From my experience, young Black youth are at higher risk of serious mental illness and addiction than the general population.

Black youth are likely to face discrimination in the society. They face stereotyping, poverty and are overrepresented in the welfare systems. These challenges lead to mistrust of the system, which tend to isolate them. These systemic challenges greatly impact the mental health of Black youth.

Furthermore, Black youth and their families experience unique challenges in accessing culturally appropriate mental health and substance use programs, which also contribute to the higher incidence of mental illness.

Is there anything parents can do to prevent mental illness in their children?

Parents can encourage their children to talk about how they feel. Keep communication and conversation flowing by asking questions and listening to their children. Parents can also help their children to recognize their emotions and identify what triggers their emotion. Parents can validate the feelings of their children and teach them some coping skills.

They can also introduce their children to existing mental health programs and services in the community, so that their children can be aware of them.

Is there anything the Black residents of Ottawa can do to assist and support your organization?

We would like the Black residents of Ottawa to spread the news about the SAPACCY program and how it can greatly benefit the African Caribbean Black youth.

 Does Upstream Ottawa have a need for volunteers? If so, what sort of skills are you seeking for from volunteers and how does one apply?

We need volunteers who could conduct qualitative and quantitative research to show how best we can improve the wellbeing of ACB youth in Ottawa and Canada as a whole.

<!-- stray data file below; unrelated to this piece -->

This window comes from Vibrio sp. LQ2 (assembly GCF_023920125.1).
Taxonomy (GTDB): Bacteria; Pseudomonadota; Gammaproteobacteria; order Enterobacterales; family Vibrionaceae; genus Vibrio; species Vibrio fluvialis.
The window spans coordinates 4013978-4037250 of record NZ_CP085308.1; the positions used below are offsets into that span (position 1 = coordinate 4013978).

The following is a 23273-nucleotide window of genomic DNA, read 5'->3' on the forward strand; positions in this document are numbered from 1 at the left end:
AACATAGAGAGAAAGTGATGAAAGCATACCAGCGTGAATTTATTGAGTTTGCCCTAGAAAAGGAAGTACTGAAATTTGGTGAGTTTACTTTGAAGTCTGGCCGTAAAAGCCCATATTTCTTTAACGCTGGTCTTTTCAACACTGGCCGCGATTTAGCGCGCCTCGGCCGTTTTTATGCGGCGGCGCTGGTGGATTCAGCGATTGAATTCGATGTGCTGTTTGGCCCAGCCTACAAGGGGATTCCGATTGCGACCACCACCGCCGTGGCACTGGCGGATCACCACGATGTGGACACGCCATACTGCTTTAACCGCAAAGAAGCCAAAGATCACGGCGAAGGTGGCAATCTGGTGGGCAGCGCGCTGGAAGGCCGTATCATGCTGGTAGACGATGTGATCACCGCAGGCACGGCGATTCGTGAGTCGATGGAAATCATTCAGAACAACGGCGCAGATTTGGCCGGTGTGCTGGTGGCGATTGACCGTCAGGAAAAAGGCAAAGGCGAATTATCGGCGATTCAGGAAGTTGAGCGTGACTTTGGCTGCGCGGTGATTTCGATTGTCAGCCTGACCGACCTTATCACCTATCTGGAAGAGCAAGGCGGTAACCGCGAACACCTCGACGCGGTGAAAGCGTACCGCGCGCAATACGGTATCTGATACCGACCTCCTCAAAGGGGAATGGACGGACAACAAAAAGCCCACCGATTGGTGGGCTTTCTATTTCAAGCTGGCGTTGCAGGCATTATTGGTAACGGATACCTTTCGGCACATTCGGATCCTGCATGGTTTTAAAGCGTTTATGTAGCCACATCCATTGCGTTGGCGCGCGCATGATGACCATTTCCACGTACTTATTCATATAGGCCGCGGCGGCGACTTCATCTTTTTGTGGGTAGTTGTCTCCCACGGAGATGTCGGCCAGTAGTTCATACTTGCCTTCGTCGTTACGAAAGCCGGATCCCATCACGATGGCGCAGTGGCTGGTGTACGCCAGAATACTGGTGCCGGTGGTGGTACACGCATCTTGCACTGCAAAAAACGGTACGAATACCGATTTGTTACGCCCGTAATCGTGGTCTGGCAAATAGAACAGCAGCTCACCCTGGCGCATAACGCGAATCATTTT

Looking at Ottawa’s Black community, what do you see as our biggest challenges? Crime, unemployment, mental illness, school dropouts, other?  How do we overcome them?

The biggest challenge is the barrier that Black youth, and their families face in accessing culturally appropriate mental health and substance use programs in the community. In order to overcome this challenge, there is the need for more Black social workers to support the Ottawa Black community. Social workers and the Black community members can also come together to plan social programs and activities, which can enhance the mental well-being of Black youth.

In the years since you’ve lived in Ottawa, have you seen the situation of Blacks as changed for the better: more access to jobs, social inclusion etc.?

Although there are still inequalities in relation to jobs and other social inclusion for the African, Caribbean and Black communities in Ottawa, I am optimistic that things are moving slowly on the right path. An example is the fact that we can now boast of having the SAPACCY program, which helps Black youth deal with the mental health and substance misuse challenge in Ottawa.

Do you have any hobbies or pastimes?

Yes, I like playing table tennis and chess. I also like to spend time with new immigrants in Ottawa and help them to integrate well in the society.

What has been your biggest achievement and what was your biggest challenge? In your work, family life, social life, other?

My biggest achievement is the ability to contribute positively to the lives of Black youth in my community, to deal with mental health and substance use challenge and to support new immigrants to settle in Ottawa.

If you had to live your life all over again, is there anything you would do differently?

If I had to live my life all over again, I would still like to support the vulnerable populations in my community to have access to government social programs and services.

Finally, do you have a message for readers of Black Ottawa Scene?

My message for the readers is that we should collaborate to put our efforts and resources together to support the disadvantaged populations, including the Black youth, to overcome some of the barriers and challenges they face in society.